Warrego River in Charleville.
Charleville, capital of the Mulga Country.
Charleville with its 3,300 residents is the last major town west of Brisbane. There are no towns between Charleville and the Western Australian coast on the line of latitude except for the small town of Quilpie 160 kms to the west. Charleville is about 550 kms east of Innamincka in SA and 450 kms from the SA border as the crow flies. The life blood of Charleville is the Warrego River, one of the many tributaries of the Darling River and eventually the Murray. The district was first sighted by white men in 1847 when Edmund Kennedy passed through here on his explorations to the north. His goal was to reach the Gulf of Carpentaria but he turned west and followed rivers into Cooper Creek. On his next expedition he reached Cape York Peninsula but died there of Aboriginal spear wounds. Kennedy showed little interest in the country through which he traversed but the next explorer did. He was William Landsborough in 1862 when he set out to find new pastoral lands in the west of the newly formed state of QLD. As a result of his reports of the land near the Warrego River the Gowrie run was established in 1863. Two years later in 1865 a town was gazetted on the Warrego River and a hotel opened here but no town developed. The town site was not surveyed until 1868. The QLD Surveyor General was William Tully in 1868 and as an Irishman he chose to name the new town after a place in his home county of Cork in Ireland, hence Charleville.
During the 1870s a town emerged with the first store, blacksmith and police station. A sign of growth was the first Cobb and Co coach service from Roma in 1876. Charleville was a crossroads town and in 1886 Cobb and Co established a coach building workshop in Charleville. It operated until 1897 as the largest coach factory for the company which preferred the dry wood from the dry interior as they knew it would not crack in the hot outback areas. In the decade of the 1880s Charleville came of age as a town with its first school ( 1884), newspaper ( 1883), hospital (1885) and both Anglican and Catholic churches. Before the railway reached Charleville in 1888 much of the freight was transported to the town by bullock drays from Bourke in NSW on the banks of the Darling River. Some of these goods would have been transported upstream from the river ports of SA- Morgan, Mannum, Milang or Murray Bridge! Around 500 bullock teams operated these trade routes which were easier than trying to transport goods overland to Brisbane. According to the bullockies Charleville in the early 1880s was a town of “girls, goats, galahs and glass bottles” ie prostitutes, milk producers, fools and beer. Perhaps Jenkin Collier was one of these as this wealthy pastoralist and developer had grandiose plans for Charleville in the early 1880s. He wanted to build a railway from Charleville to the NSW border in 1881 using the land grant system which had been used in America. That is how the American West financed its railways. Investors built rail lines on the basis of being granted a strip of land each side of the railway line that they could then sell to settlers, at high prices, to recoup their investment costs. The idea was also taken up by Sir Thomas McIlwraith and he took it to the QLD parliament in 1881 when he was Premier. The QLD parliament rejected the proposal and Sir Samuel Griffith forced McIlwraith out and became Premier as he convinced Queenslanders the company railway would be built by Indian coolies or other cheap labour.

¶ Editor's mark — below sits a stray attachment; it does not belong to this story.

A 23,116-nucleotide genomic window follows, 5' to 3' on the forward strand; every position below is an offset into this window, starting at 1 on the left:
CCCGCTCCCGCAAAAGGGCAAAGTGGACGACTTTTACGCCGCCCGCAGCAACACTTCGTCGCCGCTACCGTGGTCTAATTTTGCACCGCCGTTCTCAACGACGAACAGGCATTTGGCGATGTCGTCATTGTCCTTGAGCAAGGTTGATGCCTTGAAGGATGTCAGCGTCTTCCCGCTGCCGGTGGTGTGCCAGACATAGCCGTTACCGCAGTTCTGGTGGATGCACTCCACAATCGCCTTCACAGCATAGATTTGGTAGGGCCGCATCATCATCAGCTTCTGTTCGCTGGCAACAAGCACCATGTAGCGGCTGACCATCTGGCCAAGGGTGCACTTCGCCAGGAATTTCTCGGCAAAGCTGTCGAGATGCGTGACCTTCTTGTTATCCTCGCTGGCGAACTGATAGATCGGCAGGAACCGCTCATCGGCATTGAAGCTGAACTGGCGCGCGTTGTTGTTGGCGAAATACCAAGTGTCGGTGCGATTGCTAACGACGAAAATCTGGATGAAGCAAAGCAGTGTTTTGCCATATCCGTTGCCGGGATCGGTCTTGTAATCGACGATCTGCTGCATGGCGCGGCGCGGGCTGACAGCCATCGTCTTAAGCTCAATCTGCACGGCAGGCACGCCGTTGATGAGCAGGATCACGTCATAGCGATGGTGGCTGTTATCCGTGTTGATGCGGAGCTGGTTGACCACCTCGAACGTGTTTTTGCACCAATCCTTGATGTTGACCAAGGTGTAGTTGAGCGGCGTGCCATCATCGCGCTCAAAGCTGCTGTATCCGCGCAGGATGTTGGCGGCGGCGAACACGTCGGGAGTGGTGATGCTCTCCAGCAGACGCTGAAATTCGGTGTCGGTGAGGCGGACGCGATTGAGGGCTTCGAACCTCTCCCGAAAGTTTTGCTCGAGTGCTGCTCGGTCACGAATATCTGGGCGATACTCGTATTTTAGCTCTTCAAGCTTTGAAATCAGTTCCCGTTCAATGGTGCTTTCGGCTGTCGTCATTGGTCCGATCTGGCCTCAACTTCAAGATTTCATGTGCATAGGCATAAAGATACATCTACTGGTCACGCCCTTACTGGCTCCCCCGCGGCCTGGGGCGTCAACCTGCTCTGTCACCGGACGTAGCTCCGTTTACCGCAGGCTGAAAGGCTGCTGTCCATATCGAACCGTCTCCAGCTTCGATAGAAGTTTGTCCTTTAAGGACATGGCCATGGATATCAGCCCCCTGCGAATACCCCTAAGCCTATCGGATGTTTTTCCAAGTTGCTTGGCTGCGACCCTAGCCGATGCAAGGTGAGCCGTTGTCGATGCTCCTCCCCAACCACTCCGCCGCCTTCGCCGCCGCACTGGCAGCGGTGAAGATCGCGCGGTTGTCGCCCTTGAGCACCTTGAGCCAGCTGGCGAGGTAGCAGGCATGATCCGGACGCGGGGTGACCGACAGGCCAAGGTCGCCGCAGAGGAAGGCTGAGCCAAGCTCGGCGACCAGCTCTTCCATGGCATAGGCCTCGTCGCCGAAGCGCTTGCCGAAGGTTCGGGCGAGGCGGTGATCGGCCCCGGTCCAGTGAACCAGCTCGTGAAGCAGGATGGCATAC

In 1888 the railway reached Charleville from Roma and then Charleville sheep runs then had a direct rail link with the port of Brisbane. Charleville continued to grow and it became a municipality in 1894. As the rail head Charleville had reduced freight charges to encourage sheep stations from near and far to bring their wool to Charleville. But in 1898 Charleville lost this privilege when the railway was extended south to Cunnamulla. Prior to 1898 Charleville freight rates to Brisbane were £2 a ton for wool but they jumped to over £4 per ton after 1898. But despite losing the rail head Charleville was still a major centre for Cobb and Co coach journeys to start. Coaches met train services and carted people and goods to other western towns such as Thargomindah, Tambo, Augathella etc. The last Cobb and Co coach services departed Charleville in the 1922. At the same time another form of transport came to Charleville. In 1922 Charleville became the terminus for the Queensland and Northern Territory Air Services mail runs from Cloncurry to Charleville via Longreach. Qantas had arrived!
By 1900 Charleville had around 1,500 people. As the 20th century dawned new services came to Charleville. In 1916 a boy’s hostel was opened so that rural boys could attend school and it was followed by a girl’s hostel in 1927. A convent school opened in Charleville in 1913 in addition to the earlier state school (1885). It was 1935 before the town got a high school. About that same time the town got a rebuilt and expanded hospital and in 1943 the Royal Flying Doctor Service established a base in Charleville. To complement this service, the School for the Air also established a base in Charleville too in 1960.